Currently, though, this peculiar place, five minutes from busy and booming Kings Cross station, feels like a time capsule; when stumbled upon, it is an entirely unexpected and charming surprise.

what I call an 'accidental installation': a discarded pipe in one of the upstairs bedrooms at Geddes Gallery.

what I call an ‘accidental installation’: a discarded pipe in one of the upstairs bedrooms at Geddes Gallery.

 With ‘instructions’ I wanted to recreate this sense of discovery and ambiguity for our audience. Tying into that agenda, our artists created installations and immersive spaces throughout the house, blurring the lines between fact and fiction by making it unclear what had been found and left in the rooms and what had been placed there by them. The instructions laid out for the visitor – ‘performers’ did not need to be followed step by step, or be taken literally at all – this was entirely up to them to decide. Ultimately, some of our visitors did spend many minutes going through every single of the suggested motions, understanding them as prescriptive; others seemed to think it was just a nice piece of writing, not for them to act upon; and then for some, it may have sparked one or two new ideas and helped them connect to the building.

It is worth mentioning that we also used ‘instructions’ as an input for improvisation when we devised the performances, the so-called ‘acts of inhabiting’, that took place during the evening on November 20th.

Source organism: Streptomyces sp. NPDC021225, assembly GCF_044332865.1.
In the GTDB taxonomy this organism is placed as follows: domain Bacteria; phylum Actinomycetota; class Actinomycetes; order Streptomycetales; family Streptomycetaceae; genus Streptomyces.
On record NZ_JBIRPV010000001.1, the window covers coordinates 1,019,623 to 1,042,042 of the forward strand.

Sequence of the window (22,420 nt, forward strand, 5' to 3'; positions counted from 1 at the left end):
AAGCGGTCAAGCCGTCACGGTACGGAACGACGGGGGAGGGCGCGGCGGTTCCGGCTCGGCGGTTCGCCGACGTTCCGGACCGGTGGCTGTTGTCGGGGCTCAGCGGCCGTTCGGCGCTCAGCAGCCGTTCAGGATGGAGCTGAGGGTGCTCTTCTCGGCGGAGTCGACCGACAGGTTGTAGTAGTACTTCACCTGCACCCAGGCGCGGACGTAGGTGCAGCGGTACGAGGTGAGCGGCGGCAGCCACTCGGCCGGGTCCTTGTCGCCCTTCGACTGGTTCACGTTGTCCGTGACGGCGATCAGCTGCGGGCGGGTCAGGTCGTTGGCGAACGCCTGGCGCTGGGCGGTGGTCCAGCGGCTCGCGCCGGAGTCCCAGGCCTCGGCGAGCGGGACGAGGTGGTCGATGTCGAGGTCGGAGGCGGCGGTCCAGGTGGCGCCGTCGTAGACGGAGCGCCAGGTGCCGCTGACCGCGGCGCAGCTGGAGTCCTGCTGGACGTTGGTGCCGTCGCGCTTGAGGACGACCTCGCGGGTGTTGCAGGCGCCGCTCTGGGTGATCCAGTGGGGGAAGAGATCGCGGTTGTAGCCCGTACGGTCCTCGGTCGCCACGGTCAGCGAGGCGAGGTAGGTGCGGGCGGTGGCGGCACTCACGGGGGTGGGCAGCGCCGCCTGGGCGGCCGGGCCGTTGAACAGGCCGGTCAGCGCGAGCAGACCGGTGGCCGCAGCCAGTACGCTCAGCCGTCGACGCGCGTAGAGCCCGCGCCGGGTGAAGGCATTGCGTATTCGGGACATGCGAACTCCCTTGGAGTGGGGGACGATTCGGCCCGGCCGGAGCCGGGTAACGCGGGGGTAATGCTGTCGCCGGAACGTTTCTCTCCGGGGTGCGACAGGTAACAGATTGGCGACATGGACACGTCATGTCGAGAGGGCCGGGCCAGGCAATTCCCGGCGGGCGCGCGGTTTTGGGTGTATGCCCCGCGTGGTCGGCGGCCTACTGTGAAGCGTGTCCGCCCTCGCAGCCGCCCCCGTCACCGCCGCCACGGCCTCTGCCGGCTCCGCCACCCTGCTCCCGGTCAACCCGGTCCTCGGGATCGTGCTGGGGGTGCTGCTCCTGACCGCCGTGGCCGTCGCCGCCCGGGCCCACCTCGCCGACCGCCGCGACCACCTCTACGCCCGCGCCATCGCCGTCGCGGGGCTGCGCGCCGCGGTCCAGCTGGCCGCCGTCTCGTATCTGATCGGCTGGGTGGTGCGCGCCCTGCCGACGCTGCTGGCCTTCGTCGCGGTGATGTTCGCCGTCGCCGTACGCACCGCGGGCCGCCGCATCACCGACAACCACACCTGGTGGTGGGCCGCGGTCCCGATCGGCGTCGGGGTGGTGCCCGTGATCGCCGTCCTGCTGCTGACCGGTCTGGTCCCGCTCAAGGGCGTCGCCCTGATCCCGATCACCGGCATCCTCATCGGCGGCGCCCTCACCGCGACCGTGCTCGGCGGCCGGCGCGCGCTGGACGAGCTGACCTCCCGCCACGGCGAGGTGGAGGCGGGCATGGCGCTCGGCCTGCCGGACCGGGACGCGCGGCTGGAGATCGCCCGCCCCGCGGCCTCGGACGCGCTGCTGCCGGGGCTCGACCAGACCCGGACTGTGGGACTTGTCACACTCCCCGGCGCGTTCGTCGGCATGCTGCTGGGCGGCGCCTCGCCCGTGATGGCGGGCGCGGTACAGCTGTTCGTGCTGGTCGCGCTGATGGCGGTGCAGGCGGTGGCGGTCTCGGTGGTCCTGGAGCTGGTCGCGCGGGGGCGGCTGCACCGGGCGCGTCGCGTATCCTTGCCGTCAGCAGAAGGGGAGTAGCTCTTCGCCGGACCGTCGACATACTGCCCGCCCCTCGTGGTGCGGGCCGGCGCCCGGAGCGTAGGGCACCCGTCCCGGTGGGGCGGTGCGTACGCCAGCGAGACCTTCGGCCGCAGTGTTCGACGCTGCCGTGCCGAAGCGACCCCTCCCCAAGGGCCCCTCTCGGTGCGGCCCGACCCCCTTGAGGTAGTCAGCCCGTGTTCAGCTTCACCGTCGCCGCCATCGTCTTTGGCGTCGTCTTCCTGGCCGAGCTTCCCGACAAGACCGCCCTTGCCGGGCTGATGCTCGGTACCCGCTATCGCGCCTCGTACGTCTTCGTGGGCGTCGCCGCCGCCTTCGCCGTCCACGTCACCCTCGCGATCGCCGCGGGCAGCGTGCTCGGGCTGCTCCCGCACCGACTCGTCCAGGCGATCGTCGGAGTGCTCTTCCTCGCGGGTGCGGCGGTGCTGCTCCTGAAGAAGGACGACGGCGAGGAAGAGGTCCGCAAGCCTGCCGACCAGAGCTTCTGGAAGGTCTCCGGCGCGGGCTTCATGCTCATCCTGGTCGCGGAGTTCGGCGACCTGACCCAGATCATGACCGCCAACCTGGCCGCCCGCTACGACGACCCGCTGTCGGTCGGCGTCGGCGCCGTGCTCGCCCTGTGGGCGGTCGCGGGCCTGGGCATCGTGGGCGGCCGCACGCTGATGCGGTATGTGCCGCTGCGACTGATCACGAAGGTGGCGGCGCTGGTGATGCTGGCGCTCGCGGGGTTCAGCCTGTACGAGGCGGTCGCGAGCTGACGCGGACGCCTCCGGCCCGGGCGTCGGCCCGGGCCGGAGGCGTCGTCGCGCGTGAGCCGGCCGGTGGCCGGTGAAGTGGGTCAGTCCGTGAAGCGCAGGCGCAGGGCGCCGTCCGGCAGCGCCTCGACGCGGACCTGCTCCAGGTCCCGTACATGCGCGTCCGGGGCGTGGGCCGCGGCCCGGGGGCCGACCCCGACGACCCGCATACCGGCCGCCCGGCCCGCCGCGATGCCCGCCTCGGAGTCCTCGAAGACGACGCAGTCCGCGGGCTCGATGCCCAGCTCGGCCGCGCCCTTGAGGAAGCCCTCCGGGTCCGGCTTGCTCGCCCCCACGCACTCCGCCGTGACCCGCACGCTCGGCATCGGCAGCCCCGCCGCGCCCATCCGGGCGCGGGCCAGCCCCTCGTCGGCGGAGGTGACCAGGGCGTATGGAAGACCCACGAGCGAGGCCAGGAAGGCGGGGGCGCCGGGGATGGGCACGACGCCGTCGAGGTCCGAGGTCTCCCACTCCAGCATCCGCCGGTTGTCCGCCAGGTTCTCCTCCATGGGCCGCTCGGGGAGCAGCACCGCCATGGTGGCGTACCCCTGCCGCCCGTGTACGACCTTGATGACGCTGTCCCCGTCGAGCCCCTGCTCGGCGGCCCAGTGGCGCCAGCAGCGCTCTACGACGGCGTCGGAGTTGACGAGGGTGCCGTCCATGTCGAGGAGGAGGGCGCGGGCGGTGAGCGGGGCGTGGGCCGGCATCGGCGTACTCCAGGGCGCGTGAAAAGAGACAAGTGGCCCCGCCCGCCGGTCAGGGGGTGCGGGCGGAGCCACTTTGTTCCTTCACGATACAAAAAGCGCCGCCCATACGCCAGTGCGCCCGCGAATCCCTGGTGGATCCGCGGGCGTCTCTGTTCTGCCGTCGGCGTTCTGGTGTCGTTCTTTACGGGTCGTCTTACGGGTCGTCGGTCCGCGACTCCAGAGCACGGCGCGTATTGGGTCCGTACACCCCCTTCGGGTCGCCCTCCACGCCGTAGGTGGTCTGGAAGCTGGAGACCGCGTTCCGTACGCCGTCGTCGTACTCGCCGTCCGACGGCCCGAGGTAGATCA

'recipe of the day' -  by Tatiana Delaunay and Katharina Joy Book, Geddes Gallery, 2015.

‘recipe of the day’ – by Tatiana Delaunay and Katharina Joy Book, Geddes Gallery, 2015.

Making this piece was part of my current choreographic research: I am interested in daily bodily habits and our ways of navigating familiar and unknown architectures; I am experimenting with ways of documenting our quotidian ways of moving, for example by tracing, drawing maps, or using strategies of intervening/ interrupting habitual movements. The question of what happens when choreographer/ artist and audience enter into co-authorship of a piece is very interesting to me as well.

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Participation week 10

Over half the group were ill this week. I was not well either, so our session was a little more quiet than usual. We talked about and played with ideas around participation – what ways are there of developing work where the presence and activity of the audience is essential for the work to be able to come alive. We spoke performances we had experienced where the participatory nature had worked really effectively, and experiences we’d had where it hadn’t. We wondered about what makes that interaction work so brilliantly in some contexts and not in others. We looked in a little more detail at 3 case study projects – my audio work, Walking Stories, Manual by Siobhan Davies, and the Performing Book by Janine Harrington.